Organising Scholarly Networks – 18 Dec 2014, London, UK
Recent years have witnessed the publication of a succession of policy reports and the adoption of legislation on student, scholarly and researcher mobility that promotes the value-added of academic exchange. In these documents, policymakers and academic administrators argue that academic mobility fosters intellectual exchange and growth as a result of scholars being exposed to new ideas and ways of seeing the world. This is an idea that has a long history. Since the end of the nineteenth century, as new forms of technology and communication linked people across the world, academics, politicians and philanthropists, saw in scholarly mobility an opportunity for international exchange, knowledge development and the exercise of political, social and cultural power.
But the organisation and the impact of scholarly exchange programmes over time are under-researched. We do not yet have a comprehensive understanding of the development of the idea of scholarly exchange, of its long-term intellectual and policy consequences or of its multiple benefits (societal, political, intellectual and so on). While some studies on academic mobility are beginning to emerge, the literature is currently fragmented across different disciplines and national constituencies, and comparative and longitudinal studies are wanting. In the context of austerity measures across Europe, many academic exchange programmes are being cut even as the idea of intellectual exchange is being heavily promoted as the tool that will, for example, transform Europe into the innovation leader in the global economy. The wisdom of such cuts in the context of a wider purported shift to the ‘knowledge economy’ is at best unclear, and it constitutes the starting point for our exploration. This workshop aims to generate a debate informed by research about the role of scholarly exchange programmes in knowledge exchange and policy-making.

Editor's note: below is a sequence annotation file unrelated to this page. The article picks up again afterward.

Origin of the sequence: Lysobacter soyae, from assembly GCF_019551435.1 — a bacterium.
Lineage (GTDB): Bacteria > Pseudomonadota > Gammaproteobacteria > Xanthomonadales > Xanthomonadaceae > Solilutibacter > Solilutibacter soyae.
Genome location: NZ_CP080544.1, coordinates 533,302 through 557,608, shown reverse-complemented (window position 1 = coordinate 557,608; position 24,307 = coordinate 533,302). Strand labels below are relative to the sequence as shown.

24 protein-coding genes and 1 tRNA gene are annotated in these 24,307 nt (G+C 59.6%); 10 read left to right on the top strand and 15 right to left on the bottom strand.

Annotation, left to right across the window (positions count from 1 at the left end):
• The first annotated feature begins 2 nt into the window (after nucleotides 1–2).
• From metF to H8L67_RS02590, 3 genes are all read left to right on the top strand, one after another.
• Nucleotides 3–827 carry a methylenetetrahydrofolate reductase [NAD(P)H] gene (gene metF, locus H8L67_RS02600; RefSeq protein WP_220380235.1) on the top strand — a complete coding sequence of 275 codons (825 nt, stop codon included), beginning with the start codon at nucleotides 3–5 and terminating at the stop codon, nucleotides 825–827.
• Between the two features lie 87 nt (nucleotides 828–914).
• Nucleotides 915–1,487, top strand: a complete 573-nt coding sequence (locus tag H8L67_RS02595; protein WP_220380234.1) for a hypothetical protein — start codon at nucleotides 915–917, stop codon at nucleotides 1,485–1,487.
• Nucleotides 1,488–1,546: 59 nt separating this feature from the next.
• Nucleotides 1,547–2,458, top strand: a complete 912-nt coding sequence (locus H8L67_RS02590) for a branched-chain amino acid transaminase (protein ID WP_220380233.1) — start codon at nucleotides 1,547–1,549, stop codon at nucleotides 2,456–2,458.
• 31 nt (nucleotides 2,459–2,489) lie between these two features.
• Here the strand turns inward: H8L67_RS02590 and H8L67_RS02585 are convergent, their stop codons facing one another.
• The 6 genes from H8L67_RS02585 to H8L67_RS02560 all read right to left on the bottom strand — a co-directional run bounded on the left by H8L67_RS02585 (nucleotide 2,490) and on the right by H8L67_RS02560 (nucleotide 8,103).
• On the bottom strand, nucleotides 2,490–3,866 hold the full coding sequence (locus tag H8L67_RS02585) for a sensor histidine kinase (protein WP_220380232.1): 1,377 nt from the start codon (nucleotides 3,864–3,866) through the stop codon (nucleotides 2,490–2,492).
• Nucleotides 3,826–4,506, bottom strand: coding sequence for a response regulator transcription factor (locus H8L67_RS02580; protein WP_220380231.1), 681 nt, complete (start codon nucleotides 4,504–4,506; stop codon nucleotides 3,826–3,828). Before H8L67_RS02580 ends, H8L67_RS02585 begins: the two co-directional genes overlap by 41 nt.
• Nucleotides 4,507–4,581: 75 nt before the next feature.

Prof Louise Ackers (Salford University)
Dr Heike Jöns (Loughborough University)
We encourage interdisciplinary contributions from researchers at all career stages. Specifically, we welcome empirically rich papers that address the following questions: When did the idea of international scholarly exchange emerge as a pedagogic concept? What are the nature and long-term consequences of such exchange across borders? Who has benefited from such schemes, and who has been excluded from them? How have these changed over time and what is the relationship between such changes and the organisation of, and policy development associated with, formal exchange programmes?
Please send the following to firstname.lastname@example.org before 1 August 2014
- Paper title
- Abstract (500 words)
- Your name, email and contact details
- Current institutional affiliation and position
Dr Tamson Pietsch (Brunel University, London)
Dr Meng-Hsuan Chou (Nanyang Technological University, Singapore)
Please see full call here: http://events.history.ac.uk/event/show/12981